Such interests as in the origin, history, collection, translation, etc. Nonetheless, in the second half of the twentieth century, there was a shift away from purely literary and historical studies of proverbs, as a result of the influence of the social sciences. One of the problems which had plagued paremiologists is that of definition. Shirley L. While Dundes believes that proverbs may best be defined in structural terms as purely functional definitions are inadequate considering that other genres of folklore may share the same function s as proverbs.

Another attempt to understand proverb definition was by Mieder b. Based on his judgement, Mieder argues that there obviously exists a considerable difference between scholarly definition attempts and the common view of the proverbs held by the folk. To Mieder, it was rather surprising that such nouns as meaning, message, comment, occurrence, paradigm, form rhyme, alliteration, etc. The problem of contradictory proverbs is one of the important concerns among paremiologists.

Many scholars have dealt with this supposed contradiction of proverbs from philosophical, linguistic and logical points of view especially formal deductive logic. Indeed, it was as early as in the seventeenth century when Nicholas Breton drew attention to or alluded to the issue of conflicting proverbs, or proverbs advocating opposing philosophies.

Yankah31 , said that among those works from various traditions that discussed about it were Firth , from Maori proverbs , Andrzejewski , from Somali proverbs , Jabo proverbs from the work of Herzog , English proverbs Taylor , proverbs in Chinese Lister and Yoruba proverbs Lindfors and Owomoyela According to Yankah, when one deals with proverbs only as a concept of a cultural fact or truism, contradictions are easily found in any proverb tradition.

Yankah is right that proverbs should be treated in their proper social context. Furthermore, they should be treated in the proper perspective. The particular proverb is in itself contradictory: it is good for the bird to be early but not for the worm, as in this case the bird will be the winner but the worm will be the loser. Therefore, is it good to be early? Perhaps this might only be a sophistic trick.

The proverb is a lexical element in the sense that it is a syntactic string which is learned and reused as a single unit with a frozen internal and external structure. The study of practical reasoning in proverbs was first conducted by Goodwin and Wenzel , first published The reason why Goodwin and Wenzel did not try to differentiate between rhetoric and informal logic might have been due to the fact that the informal logic movement only emerged some time after this article was published.

Wenzel was later prompted to think of proverbs again as potential sources of insight into the logics of different communities by analysing the African proverbs. Besides capturing the interest of paremiologists, current research also show some forms of empirical tendencies through the involvement of psychologists and cognitive scientists.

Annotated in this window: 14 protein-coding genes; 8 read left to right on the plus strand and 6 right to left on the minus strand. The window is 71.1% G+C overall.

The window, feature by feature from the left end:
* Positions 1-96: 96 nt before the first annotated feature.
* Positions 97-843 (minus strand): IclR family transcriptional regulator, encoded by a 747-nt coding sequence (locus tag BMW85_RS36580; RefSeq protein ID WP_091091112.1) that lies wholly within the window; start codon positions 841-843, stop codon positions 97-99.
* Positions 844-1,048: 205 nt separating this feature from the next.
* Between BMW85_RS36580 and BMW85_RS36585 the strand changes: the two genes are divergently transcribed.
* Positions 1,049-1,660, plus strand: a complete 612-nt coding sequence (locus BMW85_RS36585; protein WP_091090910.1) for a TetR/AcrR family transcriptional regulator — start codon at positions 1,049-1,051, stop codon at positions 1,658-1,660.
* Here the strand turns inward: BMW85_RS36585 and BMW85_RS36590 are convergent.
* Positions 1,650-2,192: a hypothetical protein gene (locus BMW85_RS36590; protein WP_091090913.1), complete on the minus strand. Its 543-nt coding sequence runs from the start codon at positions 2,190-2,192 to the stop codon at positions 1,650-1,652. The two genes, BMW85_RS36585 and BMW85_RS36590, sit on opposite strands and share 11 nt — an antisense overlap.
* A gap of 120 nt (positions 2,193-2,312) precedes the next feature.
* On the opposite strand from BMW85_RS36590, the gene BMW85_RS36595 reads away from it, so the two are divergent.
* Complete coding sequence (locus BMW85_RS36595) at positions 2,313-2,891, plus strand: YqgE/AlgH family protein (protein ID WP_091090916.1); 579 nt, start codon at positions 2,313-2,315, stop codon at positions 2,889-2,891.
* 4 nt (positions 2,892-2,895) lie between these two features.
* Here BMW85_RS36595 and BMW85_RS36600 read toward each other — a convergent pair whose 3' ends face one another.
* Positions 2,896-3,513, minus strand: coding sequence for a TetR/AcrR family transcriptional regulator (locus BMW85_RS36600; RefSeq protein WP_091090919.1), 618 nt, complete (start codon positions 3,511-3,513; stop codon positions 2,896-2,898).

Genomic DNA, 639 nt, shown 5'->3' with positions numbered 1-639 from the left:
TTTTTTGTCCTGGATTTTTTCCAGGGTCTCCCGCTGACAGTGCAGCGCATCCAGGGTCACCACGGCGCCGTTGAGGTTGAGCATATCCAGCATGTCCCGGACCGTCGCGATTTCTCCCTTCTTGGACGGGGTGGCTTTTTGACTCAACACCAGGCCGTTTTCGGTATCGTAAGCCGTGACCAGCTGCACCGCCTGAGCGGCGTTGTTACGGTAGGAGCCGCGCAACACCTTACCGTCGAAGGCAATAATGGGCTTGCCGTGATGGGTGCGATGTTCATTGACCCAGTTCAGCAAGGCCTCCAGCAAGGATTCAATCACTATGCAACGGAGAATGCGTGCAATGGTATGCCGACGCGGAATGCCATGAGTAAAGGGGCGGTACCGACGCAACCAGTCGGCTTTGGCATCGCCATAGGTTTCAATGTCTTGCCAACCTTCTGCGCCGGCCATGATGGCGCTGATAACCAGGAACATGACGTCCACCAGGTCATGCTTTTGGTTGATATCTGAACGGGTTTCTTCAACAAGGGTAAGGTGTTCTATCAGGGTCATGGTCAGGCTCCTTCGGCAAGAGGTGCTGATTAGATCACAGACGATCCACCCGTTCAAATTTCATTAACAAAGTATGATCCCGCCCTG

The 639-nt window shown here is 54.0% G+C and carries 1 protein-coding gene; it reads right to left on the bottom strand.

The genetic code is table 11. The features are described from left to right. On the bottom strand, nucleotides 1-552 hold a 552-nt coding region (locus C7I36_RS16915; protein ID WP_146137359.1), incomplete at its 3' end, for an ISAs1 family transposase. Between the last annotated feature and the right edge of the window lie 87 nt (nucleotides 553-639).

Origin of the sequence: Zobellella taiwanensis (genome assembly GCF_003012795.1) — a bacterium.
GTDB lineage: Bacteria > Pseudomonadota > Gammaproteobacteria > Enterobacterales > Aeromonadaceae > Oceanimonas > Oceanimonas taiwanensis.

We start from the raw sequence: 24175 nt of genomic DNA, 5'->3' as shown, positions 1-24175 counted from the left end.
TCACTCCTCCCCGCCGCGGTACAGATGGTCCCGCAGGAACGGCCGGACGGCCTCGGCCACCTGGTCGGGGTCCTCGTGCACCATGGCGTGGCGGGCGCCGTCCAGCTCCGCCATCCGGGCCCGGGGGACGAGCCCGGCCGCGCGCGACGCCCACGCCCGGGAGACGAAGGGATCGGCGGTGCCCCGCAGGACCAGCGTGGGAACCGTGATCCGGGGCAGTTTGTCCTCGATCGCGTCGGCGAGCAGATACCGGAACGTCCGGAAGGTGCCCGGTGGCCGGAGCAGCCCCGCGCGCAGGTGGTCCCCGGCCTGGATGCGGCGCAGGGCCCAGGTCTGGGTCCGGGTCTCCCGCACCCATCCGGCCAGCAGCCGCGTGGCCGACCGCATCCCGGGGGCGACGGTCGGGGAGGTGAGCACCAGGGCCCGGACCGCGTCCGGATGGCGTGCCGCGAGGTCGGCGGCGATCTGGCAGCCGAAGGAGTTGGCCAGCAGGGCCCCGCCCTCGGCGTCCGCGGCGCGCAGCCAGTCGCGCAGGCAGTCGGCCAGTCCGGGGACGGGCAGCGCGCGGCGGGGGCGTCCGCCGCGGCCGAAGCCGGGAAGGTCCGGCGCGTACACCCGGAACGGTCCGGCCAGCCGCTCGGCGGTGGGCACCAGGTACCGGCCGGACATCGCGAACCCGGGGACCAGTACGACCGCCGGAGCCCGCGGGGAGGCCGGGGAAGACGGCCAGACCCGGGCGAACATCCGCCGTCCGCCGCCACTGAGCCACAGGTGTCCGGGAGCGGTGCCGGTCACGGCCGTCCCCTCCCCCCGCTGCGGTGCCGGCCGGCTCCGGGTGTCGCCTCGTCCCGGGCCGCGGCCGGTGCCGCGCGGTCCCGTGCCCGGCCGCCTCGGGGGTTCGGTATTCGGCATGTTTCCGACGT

Psychologists and psychiatrists have long been interested in proverbs for testing intelligence, attitudes, aptitudes, and various mental illnesses. Other proverb tests apparently serve as diagnostic tools in the identification of possible schizophrenics. Donald R. Gorham 35, for instance, has developed a tool for diagnosing schizophrenia, since this illness has been known to result in difficulty in understanding metaphors of proverbs.

This test is now best known as the Gorham Proverbs Test. Works by Honeck, for example, represent the interest in that direction See Honeck and Hoffman , Honeck et al. Let us now concentrate on the Malay proverb scholarship and collections to see how Malay proverbs were being treated and if such treatment were adequate. Even though there are more than million Malay speakers today, their proverbs have not really attracted international attention.

The current research on Malay paremiology can be said to have declined today to an alarming state. Among Malay folklore, the study of Malay proverbs today is only peripheral to other literary studies. This is very unfortunate indeed. The use of such aphorisms in everyday discourse has been generally declining. A survey of Malay writing over the past half century reveals a similar trend.

The publications of numerous collections of such sayings in the recent past particularly in the fifties does not belie this trend; it rather confirms it, and serves as another example of the undermining of the old medium by the new: there is a certain irony in the fact that these sayings, mnemonically patterned for easy retrieval in an oral society where they function as repositories of knowledge, are made available as itemized, alphabetically arranged!

Having been removed from the arena of everyday life, they have then been consigned to the fate of a lingering death in the schoolroom, where generations of schoolchildren are subjected to studying them as texts which will have little practical use Sweeney , ;! In this compendium, no literary Malay proverb studies were included.